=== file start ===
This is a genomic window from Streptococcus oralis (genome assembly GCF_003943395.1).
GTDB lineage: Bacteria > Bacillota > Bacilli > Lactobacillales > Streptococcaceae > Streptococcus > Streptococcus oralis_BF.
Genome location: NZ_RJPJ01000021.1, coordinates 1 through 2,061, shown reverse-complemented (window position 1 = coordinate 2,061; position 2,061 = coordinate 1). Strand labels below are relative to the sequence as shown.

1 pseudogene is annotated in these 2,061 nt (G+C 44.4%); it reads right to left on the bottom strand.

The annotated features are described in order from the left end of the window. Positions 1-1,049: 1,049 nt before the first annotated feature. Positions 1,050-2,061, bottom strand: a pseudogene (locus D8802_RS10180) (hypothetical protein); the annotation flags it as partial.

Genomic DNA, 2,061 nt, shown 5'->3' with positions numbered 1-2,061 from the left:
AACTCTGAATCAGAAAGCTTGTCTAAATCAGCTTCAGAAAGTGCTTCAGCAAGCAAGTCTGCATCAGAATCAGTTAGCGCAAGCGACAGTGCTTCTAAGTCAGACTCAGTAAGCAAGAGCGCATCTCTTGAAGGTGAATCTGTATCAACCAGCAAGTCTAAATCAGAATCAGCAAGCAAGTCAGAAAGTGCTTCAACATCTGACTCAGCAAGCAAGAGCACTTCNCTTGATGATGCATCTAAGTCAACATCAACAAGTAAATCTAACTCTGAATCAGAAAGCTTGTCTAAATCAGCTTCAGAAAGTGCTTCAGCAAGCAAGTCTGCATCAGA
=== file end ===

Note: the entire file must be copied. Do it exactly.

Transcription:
This is a genomic window from Streptococcus oralis (genome assembly GCF_003943395.1).
GTDB lineage: Bacteria > Bacillota > Bacilli > Lactobacillales > Streptococcaceae > Streptococcus > Streptococcus oralis_BF.
Genome location: NZ_RJPJ01000021.1, coordinates 1 through 2,061, shown reverse-complemented (window position 1 = coordinate 2,061; position 2,061 = coordinate 1). Strand labels below are relative to the sequence as shown.

1 pseudogene is annotated in these 2,061 nt (G+C 44.4%); it reads right to left on the bottom strand.

The annotated features are described in order from the left end of the window. Positions 1-1,049: 1,049 nt before the first annotated feature. Positions 1,050-2,061, bottom strand: a pseudogene (locus D8802_RS10180) (hypothetical protein); the annotation flags it as partial.

Genomic DNA, 2,061 nt, shown 5'->3' with positions numbered 1-2,061 from the left:
AACTCTGAATCAGAAAGCTTGTCTAAATCAGCTTCAGAAAGTGCTTCAGCAAGCAAGTCTGCATCAGAATCAGTTAGCGCAAGCGACAGTGCTTCTAAGTCAGACTCAGTAAGCAAGAGCGCATCTCTTGAAGGTGAATCTGTATCAACCAGCAAGTCTAAATCAGAATCAGCAAGCAAGTCAGAAAGTGCTTCAACATCTGACTCAGCAAGCAAGAGCACTTCNCTTGATGATGCATCTAAGTCAACATCAACAAGTAAATCTAACTCTGAATCAGAAAGCTTGTCTAAATCAGCTTCAGAAAGTGCTTCAGCAAGCAAGTCTGCATCAGA